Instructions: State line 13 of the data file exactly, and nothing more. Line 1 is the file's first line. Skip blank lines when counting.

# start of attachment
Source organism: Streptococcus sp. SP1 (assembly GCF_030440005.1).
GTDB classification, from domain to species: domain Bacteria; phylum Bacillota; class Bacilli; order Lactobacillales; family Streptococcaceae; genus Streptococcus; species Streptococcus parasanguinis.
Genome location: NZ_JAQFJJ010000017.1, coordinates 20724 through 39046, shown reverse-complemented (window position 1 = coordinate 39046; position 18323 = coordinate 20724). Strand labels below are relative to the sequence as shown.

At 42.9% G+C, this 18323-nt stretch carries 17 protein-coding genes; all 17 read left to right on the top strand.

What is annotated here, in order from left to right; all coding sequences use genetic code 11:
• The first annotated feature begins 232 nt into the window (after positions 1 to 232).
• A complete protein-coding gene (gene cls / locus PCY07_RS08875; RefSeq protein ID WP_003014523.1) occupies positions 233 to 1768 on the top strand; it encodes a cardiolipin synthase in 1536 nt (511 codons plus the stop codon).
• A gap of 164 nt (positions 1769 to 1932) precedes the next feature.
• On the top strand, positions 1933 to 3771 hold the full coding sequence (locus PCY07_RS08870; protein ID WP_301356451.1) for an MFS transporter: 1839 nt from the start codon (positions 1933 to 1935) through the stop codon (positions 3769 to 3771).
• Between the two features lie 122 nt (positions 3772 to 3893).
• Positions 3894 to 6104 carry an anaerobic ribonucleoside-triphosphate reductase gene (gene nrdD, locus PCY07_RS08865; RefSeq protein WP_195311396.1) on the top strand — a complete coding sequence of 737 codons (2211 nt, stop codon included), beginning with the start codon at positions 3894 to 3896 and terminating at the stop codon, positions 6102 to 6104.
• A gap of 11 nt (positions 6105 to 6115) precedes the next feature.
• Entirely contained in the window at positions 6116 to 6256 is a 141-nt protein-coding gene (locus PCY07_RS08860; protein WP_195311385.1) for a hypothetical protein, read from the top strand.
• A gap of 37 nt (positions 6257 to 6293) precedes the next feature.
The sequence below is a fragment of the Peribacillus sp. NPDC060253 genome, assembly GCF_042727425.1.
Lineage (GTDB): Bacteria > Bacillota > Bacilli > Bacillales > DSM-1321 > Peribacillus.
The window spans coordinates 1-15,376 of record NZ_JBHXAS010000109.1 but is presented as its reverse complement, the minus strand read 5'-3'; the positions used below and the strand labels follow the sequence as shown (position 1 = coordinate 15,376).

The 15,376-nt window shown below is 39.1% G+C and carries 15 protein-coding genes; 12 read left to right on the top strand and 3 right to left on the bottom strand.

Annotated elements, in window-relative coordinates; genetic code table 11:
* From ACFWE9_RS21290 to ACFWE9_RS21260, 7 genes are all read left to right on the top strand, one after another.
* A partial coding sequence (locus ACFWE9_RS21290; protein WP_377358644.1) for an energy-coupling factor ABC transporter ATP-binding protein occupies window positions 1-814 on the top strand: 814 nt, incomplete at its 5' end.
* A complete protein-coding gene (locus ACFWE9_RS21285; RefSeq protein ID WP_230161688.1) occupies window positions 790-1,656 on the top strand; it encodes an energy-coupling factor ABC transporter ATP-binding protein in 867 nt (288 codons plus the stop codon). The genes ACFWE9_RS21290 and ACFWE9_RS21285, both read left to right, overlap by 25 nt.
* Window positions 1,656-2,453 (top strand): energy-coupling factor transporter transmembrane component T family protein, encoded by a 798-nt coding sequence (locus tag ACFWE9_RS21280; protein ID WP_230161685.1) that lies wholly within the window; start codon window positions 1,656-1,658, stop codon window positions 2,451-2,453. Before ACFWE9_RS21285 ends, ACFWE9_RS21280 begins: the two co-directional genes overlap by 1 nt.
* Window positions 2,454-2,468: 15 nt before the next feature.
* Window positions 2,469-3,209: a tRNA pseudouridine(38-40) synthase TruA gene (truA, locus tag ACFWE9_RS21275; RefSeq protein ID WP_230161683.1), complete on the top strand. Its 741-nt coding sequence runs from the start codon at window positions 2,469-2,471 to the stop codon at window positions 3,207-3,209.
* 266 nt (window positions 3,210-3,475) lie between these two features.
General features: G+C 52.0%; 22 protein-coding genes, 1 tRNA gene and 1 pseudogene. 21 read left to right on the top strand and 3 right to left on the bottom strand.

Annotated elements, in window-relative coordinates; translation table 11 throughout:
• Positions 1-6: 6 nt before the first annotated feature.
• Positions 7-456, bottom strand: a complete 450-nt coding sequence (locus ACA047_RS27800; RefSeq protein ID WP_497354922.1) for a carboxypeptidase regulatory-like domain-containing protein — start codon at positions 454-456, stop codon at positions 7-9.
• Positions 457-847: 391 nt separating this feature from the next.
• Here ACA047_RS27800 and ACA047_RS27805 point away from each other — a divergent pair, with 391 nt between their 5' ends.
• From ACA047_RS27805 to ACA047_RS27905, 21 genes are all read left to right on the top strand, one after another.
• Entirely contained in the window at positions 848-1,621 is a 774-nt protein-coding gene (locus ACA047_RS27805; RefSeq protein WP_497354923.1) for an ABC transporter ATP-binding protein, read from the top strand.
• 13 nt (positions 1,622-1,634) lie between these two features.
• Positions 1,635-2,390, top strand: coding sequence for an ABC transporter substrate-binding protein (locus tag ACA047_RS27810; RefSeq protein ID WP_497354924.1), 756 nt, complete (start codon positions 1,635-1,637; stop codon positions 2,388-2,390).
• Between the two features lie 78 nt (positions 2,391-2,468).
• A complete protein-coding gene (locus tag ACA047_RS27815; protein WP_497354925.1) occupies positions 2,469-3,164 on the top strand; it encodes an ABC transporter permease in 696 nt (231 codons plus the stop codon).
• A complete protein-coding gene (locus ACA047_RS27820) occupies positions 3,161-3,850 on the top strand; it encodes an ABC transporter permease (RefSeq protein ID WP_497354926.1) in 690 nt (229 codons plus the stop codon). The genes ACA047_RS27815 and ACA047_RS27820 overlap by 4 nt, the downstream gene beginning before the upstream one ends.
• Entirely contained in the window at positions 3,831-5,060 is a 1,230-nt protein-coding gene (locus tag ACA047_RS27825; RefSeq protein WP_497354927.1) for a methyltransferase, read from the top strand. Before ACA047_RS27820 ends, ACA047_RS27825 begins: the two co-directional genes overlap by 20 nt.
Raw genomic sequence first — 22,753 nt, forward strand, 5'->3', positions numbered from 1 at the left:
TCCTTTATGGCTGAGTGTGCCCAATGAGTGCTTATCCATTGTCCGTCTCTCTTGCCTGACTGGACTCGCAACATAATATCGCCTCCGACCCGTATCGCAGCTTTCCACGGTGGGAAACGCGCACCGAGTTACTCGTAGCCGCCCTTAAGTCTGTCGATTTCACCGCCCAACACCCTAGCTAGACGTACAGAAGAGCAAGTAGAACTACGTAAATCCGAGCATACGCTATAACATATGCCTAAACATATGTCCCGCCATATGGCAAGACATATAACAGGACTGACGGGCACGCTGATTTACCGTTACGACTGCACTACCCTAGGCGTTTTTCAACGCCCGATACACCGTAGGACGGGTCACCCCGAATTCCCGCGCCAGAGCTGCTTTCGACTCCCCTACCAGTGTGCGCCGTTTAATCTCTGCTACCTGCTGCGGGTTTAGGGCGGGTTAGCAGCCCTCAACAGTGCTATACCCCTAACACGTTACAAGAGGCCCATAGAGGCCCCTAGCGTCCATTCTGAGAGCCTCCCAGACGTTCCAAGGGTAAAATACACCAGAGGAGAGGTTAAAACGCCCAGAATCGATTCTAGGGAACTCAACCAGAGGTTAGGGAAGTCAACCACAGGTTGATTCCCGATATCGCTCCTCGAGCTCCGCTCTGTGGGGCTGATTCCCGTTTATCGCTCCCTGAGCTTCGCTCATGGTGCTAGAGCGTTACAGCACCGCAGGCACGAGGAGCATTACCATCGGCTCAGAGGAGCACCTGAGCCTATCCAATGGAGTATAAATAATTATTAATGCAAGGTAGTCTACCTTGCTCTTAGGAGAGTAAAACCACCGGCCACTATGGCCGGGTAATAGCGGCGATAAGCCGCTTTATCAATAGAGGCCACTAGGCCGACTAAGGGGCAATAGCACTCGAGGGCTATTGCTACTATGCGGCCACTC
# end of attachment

• Entirely contained in the window at positions 6116 to 6256 is a 141-nt protein-coding gene (locus PCY07_RS08860; protein WP_195311385.1) for a hypothetical protein, read from the top strand.